(c) 1985 Mirage Records

(c) 2016 AOR Blvd Records

  1. Echoes
  2. Fierce Heart
  3. Out For Blood
  4. Lion's Share
  5. Search And Destroy
  6. Heroes
  7. Never Gonna Make Me Cry
  8. Bad Maureen
  9. Loose Lips
  10. Getting Lost Inside Your Love (Bonus)
  11. Bad Child (Bonus)
  12. Power To Rock (Bonus)
Larry Elkins--All Vocals, Bass
Rex Carroll--All Guitars
Chris Lord-Alge--Drums and Fairlight programming

It took thirty-one years, but Fierce Heart's one and only release, the self-titled Fierce Heart record, has finally received a proper reissue.  I say "proper" because this album has been "reissued" no fewer than three times previously, once by Retrospect Records, once by some company called Unidisc Music (an unauthorized release, I have been told), and one other time by some bootleg label (Russian, I believe) that didn't even put their name on the outside of the product (and trust me...its a bootleg, no question).  I am told by other collectors that there are at least two other boots out there as well, so who knows how many times this album has been knocked off, and by whom?

One thing should be obvious, however, with this many people willing to make illegal copies of a record.  There's a market for them.  Why?  Quite simply, its because the album is a very, very good piece of early-to-mid 80's polished hard rock, not overly far removed from much of what was starting to explode out of the Hollywood scene, despite the fact that the "band" (really only Larry and Rex) was actually from Chicago.  Now, I know, I know, people are going to say this sounds "dated", which is a term I hate.  Of course it sounds "dated"...it was written and recorded 30+ years ago!  Do you expect it to sound like it came out this week?  Look, if you don't want music to sound like its "from the 80s", don't buy music FROM THE 80's!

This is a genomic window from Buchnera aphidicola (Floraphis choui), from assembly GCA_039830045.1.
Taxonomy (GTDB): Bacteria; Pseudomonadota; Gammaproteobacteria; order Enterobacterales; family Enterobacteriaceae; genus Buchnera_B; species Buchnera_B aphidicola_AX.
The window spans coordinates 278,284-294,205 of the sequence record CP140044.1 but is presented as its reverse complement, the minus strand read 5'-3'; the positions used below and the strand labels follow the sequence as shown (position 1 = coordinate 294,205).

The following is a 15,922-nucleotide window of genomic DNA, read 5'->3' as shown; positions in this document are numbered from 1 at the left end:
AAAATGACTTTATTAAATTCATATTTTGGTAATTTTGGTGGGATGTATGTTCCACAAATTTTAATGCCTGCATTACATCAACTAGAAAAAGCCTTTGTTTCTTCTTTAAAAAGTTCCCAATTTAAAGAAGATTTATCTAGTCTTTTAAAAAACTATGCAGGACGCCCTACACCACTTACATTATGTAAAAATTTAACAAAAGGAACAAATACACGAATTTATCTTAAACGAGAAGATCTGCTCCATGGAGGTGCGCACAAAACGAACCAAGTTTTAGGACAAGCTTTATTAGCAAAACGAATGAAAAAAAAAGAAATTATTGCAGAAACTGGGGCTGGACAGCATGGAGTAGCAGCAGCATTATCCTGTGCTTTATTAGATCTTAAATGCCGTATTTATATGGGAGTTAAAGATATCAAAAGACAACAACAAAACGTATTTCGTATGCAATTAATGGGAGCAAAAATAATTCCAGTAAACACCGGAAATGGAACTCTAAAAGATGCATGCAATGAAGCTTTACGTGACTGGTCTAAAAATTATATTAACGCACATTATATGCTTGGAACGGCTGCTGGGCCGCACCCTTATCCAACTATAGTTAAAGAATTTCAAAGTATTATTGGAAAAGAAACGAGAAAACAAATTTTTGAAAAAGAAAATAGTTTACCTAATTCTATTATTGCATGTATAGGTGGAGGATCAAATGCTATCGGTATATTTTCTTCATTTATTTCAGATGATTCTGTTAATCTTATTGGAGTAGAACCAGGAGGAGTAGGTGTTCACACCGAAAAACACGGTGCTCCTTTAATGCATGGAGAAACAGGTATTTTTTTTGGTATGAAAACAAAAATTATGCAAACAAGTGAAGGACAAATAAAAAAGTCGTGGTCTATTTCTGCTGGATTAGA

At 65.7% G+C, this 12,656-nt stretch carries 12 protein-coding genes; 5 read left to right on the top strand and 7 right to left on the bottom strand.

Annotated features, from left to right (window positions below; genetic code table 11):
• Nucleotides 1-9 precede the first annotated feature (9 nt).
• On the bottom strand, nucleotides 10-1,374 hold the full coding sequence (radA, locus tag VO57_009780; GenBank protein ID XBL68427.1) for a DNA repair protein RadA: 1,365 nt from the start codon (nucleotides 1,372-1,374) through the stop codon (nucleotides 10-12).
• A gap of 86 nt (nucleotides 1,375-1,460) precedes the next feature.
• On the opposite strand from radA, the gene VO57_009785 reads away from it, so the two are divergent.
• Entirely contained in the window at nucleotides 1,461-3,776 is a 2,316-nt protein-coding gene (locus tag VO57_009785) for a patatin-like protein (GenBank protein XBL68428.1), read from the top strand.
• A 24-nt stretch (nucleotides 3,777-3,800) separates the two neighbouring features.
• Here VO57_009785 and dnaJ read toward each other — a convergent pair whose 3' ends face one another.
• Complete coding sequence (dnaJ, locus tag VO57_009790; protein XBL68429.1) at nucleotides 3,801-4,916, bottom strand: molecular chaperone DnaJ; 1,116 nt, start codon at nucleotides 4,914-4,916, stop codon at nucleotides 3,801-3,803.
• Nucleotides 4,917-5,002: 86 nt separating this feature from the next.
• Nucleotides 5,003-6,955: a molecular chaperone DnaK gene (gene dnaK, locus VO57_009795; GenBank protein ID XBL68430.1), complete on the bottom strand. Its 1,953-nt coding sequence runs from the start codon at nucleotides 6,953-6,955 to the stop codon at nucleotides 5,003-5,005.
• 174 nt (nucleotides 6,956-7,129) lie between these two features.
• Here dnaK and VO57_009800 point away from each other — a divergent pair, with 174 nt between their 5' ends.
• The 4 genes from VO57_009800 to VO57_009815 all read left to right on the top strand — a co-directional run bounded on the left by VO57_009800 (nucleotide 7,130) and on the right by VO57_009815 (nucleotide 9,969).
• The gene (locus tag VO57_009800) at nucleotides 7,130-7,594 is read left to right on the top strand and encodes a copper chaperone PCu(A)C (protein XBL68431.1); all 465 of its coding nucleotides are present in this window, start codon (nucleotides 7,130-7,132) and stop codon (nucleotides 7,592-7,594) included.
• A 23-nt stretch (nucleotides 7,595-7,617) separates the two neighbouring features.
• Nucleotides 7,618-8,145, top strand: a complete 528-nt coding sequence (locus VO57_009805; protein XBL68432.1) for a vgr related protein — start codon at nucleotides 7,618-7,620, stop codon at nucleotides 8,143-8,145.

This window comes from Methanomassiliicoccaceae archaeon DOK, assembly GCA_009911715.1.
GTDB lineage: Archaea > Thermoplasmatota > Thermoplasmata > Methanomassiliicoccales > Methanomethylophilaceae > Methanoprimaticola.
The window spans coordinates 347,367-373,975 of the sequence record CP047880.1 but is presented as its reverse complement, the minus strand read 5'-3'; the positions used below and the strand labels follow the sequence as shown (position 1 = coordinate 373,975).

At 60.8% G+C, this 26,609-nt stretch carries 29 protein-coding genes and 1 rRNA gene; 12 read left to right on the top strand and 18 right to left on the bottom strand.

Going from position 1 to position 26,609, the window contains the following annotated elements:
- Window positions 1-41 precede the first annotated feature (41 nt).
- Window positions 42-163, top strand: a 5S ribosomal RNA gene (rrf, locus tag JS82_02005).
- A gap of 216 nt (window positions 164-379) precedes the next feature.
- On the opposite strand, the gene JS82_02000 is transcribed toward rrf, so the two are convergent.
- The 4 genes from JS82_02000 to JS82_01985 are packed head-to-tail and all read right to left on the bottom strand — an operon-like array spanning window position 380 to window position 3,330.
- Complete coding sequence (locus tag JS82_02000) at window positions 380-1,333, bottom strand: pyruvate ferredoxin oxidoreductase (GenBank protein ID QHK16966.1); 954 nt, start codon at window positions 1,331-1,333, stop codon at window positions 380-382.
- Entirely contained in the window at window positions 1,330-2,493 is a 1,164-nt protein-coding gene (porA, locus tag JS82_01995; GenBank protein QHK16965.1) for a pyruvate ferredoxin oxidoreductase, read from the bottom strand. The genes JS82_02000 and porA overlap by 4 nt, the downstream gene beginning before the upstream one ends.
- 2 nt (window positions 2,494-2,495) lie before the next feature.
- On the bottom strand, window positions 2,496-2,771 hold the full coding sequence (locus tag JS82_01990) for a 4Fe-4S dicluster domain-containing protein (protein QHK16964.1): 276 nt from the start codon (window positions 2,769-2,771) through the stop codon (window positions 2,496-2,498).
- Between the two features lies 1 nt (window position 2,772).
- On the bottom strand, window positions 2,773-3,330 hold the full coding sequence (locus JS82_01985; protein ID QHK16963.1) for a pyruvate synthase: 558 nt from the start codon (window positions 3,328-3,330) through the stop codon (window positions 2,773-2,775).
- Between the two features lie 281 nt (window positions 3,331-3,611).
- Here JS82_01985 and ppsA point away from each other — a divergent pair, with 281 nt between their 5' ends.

Now, AOR Blvd has promised that this is a remastered version and that some of that "80's sound" has been updated, but that's a lot of hooey.  Is it remastered?  Yes, no question.  Does this reissue sound better than the bootlegged copies I have or have heard?  Yeah, absolutely!  There is no question that the original nine tracks sound very crisp and clean.  The Russian (I'm assuming) disc, for example, sounded like it was recorded straight from vinyl, so there was a hiss to the sound, which was annoying, and the others sounded rather tinny to my ears.  Also, there are some volume issues on the previous versions I have/have had.  Those issues have largely been cleared up, as AOR Boulevard has obviously boosted the volume on this new release, making it much more listenable at a decent volume (meaning you don't have to turn it up to 8 to get decent volume out of it, which, in turn, increases the noise factor on just about any pre-2000 CD, in my opinion).  But regardless of what you may have read into the statement that the sound is "updated", it still sounds like 80's hard rock, as it should.  It's not like they brought back the layers of guitars that Rex mentioned in his interview with me, or that they changed the drum machine out for a live drummer.  Additionally, the three bonus cuts are all very demo sounding, with little to no mix to them at all.  Still cool to hear, and, if I'm not mistaken, a couple of these riffs were lifted from these songs to eventually become Whitecross riffs, as they are VERY familiar to me.  (Note--Rex verified this when I got the chance to update his interview, which you can read HERE).